Interim assessments Flexible, open, used for actionable feedbackSummative assessments Benchmarked to college and career readinessTeacher resources for formative assessment practicesto improve instruction5Summative Assessment:Two-pronged ApproachAdvantages to Higher EducationHigher Educations Involvement MattersReaching the Goal: Expectations of Higher EducationCollege Content Readiness DefinitionsEnglish language arts/literacyStudents who perform at the College Content-ready level in English language arts/literacy demonstrate subject-area knowledge and skills associated with readiness for entry-level, transferable credit-bearing English and composition courses. These students also demonstrate reading, writing, listening, and research skills necessary for introductory courses in a variety of disciplines.MathematicsStudents who perform at the College Content-Ready Level in mathematics demonstrate subject-area knowledge and skills associated with readiness for entry-level, transferable credit-bearing mathematics or statistics courses. These students also demonstrate quantitative reasoning skills necessary for introductory courses in a variety of disciplines. How well does the language in these definitions articulate what it means to be ready for the English language arts and math expectations students will encounter in entry college-level courses?Key points: content readiness onlyreadiness, not successtransferableexemption from remediation, not placement10Smarter Balanced Policy Achievement Level DescriptorsLevel 1Level 2Level 3Level 4The Level 1 student demonstrates minimal command of the knowledge and skills associated with college and career readiness.The Level 2 student demonstrates partial command of the knowledge and skills associated with college and career readiness.
The Level 3 student demonstrates sufficient command of the knowledge and skills associated with college and career readiness.
The Level 4 student demonstrates deep command of the knowledge and skills associated with college and career readiness.
College Readiness ThresholdThese are the Policy ALDs based on the overall claim for grade 11. The policy ALDs for Grades 3-8 are similar
30 K-12 panelists, All governing states represented21 higher education (HE) panelists, All but one governing state represented (NH did not submit a nominee)--tried to balance district type & %FRLMore than 80 percent of panelists agreed that: 1) The process would results in valid ALDs and 2) They supported the rigor of the ALDs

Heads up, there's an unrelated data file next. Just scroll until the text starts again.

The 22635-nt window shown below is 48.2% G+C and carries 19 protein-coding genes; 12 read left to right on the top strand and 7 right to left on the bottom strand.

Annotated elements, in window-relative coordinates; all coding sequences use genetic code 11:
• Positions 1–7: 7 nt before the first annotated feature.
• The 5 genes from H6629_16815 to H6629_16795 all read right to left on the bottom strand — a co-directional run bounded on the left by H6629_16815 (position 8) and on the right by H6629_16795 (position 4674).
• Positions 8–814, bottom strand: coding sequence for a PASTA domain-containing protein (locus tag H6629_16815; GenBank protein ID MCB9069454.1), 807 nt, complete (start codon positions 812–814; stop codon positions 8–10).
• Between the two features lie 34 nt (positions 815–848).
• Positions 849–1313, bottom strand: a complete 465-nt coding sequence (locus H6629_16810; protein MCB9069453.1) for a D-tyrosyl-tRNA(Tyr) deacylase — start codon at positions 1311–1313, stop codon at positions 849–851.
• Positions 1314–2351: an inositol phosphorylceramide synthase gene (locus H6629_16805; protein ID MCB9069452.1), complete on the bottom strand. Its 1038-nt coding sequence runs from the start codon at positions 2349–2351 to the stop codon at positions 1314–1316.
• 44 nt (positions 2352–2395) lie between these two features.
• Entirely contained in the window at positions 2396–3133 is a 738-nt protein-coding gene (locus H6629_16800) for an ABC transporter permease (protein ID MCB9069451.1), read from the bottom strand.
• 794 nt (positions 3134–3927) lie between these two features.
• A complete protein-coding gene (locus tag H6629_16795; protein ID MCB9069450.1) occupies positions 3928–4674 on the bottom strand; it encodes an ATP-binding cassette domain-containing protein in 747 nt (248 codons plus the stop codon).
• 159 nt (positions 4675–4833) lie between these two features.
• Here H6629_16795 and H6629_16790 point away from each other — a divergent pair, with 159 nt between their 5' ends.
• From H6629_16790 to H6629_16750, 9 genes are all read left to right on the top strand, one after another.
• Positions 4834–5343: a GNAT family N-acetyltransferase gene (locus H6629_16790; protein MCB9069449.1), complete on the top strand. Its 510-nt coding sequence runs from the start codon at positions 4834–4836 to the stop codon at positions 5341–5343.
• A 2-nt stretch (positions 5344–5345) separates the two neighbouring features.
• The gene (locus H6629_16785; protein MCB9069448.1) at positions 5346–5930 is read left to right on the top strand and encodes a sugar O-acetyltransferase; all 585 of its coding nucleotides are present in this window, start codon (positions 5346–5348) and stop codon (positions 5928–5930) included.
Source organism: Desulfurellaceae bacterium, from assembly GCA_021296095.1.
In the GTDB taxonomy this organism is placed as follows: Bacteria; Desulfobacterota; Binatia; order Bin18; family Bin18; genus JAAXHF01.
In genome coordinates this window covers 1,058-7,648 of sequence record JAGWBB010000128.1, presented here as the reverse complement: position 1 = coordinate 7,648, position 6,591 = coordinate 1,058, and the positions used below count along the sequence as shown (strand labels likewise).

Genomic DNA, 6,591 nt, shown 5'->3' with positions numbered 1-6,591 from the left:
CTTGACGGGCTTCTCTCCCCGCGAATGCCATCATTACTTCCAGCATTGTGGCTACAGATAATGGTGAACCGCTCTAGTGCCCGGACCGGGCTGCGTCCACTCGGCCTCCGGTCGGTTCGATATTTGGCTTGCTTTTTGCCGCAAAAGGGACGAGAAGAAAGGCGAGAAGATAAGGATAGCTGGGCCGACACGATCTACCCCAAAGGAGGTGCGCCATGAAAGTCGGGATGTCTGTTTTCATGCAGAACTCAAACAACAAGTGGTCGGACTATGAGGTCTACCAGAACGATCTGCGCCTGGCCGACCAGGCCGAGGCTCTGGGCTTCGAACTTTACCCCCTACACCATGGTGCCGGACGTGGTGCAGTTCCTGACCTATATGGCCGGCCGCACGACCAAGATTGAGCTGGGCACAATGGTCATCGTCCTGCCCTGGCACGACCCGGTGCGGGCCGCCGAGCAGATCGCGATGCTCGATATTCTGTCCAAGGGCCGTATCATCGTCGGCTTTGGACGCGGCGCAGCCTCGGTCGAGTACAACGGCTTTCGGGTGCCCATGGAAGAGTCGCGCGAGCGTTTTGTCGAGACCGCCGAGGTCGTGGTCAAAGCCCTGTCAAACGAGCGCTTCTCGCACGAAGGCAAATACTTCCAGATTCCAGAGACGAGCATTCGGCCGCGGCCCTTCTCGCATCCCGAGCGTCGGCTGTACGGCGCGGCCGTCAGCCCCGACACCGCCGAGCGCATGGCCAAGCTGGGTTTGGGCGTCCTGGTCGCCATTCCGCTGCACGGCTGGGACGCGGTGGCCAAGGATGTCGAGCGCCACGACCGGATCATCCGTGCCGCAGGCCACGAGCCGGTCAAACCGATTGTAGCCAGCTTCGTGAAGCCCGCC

11College Readiness Policy FrameworkSmarter Balanced LevelCollege Content-ReadinessImplications for Grade 12 and College Placement4: Demonstrates deep command of the knowledge and skills associated with college and career readiness.Student is exempt from developmental course work.States/districts/colleges may offer advanced courses (such as AP, IB, or dual enrollment) for these students. Colleges may evaluate additional data (courses completed, grades, placement test scores, etc.) to determine student placement in advanced courses beyond the initial entry-level course.3: Demonstrates sufficient command of the knowledge and skills associated with college and career readiness. Student is exempt from developmental course work, contingent on evidence of continued learning in Grade 12.Within each state, higher education and K-12 determine appropriate evidence of continued learning (such as test scores or course grades).Colleges may evaluate additional data (courses completed, grades, placement test scores, etc.) to determine student placement in advanced courses beyond the initial entry-level course.What questions or issues, if any, do you have regarding the proposed implications noted above for students scoring at Level 3 or Level 4 on the 11th grade Smarter Balanced assessment?